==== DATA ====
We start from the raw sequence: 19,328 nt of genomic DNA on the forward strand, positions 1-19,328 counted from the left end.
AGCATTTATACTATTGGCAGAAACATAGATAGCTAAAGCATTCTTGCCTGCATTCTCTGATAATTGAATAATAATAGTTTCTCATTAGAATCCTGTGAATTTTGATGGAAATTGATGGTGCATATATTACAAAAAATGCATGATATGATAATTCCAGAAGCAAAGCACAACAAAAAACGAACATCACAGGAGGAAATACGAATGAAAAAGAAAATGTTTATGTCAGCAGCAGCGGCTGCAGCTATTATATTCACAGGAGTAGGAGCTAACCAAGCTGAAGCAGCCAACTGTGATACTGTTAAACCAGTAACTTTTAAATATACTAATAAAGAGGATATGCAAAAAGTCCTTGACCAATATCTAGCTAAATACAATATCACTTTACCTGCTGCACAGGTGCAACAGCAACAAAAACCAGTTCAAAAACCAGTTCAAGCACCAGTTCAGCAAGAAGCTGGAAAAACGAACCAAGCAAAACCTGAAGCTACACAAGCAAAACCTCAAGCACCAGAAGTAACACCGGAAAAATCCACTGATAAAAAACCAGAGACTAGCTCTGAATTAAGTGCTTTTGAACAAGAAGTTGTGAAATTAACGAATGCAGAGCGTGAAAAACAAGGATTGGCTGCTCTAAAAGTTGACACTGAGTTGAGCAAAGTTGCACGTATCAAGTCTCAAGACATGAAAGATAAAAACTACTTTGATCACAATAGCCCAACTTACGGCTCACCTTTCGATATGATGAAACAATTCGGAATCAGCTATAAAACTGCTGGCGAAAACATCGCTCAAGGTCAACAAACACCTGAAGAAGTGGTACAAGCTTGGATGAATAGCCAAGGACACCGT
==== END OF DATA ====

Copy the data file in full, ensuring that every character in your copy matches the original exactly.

We start from the raw sequence: 19,328 nt of genomic DNA on the forward strand, positions 1-19,328 counted from the left end.
AGCATTTATACTATTGGCAGAAACATAGATAGCTAAAGCATTCTTGCCTGCATTCTCTGATAATTGAATAATAATAGTTTCTCATTAGAATCCTGTGAATTTTGATGGAAATTGATGGTGCATATATTACAAAAAATGCATGATATGATAATTCCAGAAGCAAAGCACAACAAAAAACGAACATCACAGGAGGAAATACGAATGAAAAAGAAAATGTTTATGTCAGCAGCAGCGGCTGCAGCTATTATATTCACAGGAGTAGGAGCTAACCAAGCTGAAGCAGCCAACTGTGATACTGTTAAACCAGTAACTTTTAAATATACTAATAAAGAGGATATGCAAAAAGTCCTTGACCAATATCTAGCTAAATACAATATCACTTTACCTGCTGCACAGGTGCAACAGCAACAAAAACCAGTTCAAAAACCAGTTCAAGCACCAGTTCAGCAAGAAGCTGGAAAAACGAACCAAGCAAAACCTGAAGCTACACAAGCAAAACCTCAAGCACCAGAAGTAACACCGGAAAAATCCACTGATAAAAAACCAGAGACTAGCTCTGAATTAAGTGCTTTTGAACAAGAAGTTGTGAAATTAACGAATGCAGAGCGTGAAAAACAAGGATTGGCTGCTCTAAAAGTTGACACTGAGTTGAGCAAAGTTGCACGTATCAAGTCTCAAGACATGAAAGATAAAAACTACTTTGATCACAATAGCCCAACTTACGGCTCACCTTTCGATATGATGAAACAATTCGGAATCAGCTATAAAACTGCTGGCGAAAACATCGCTCAAGGTCAACAAACACCTGAAGAAGTGGTACAAGCTTGGATGAATAGCCAAGGACACCGT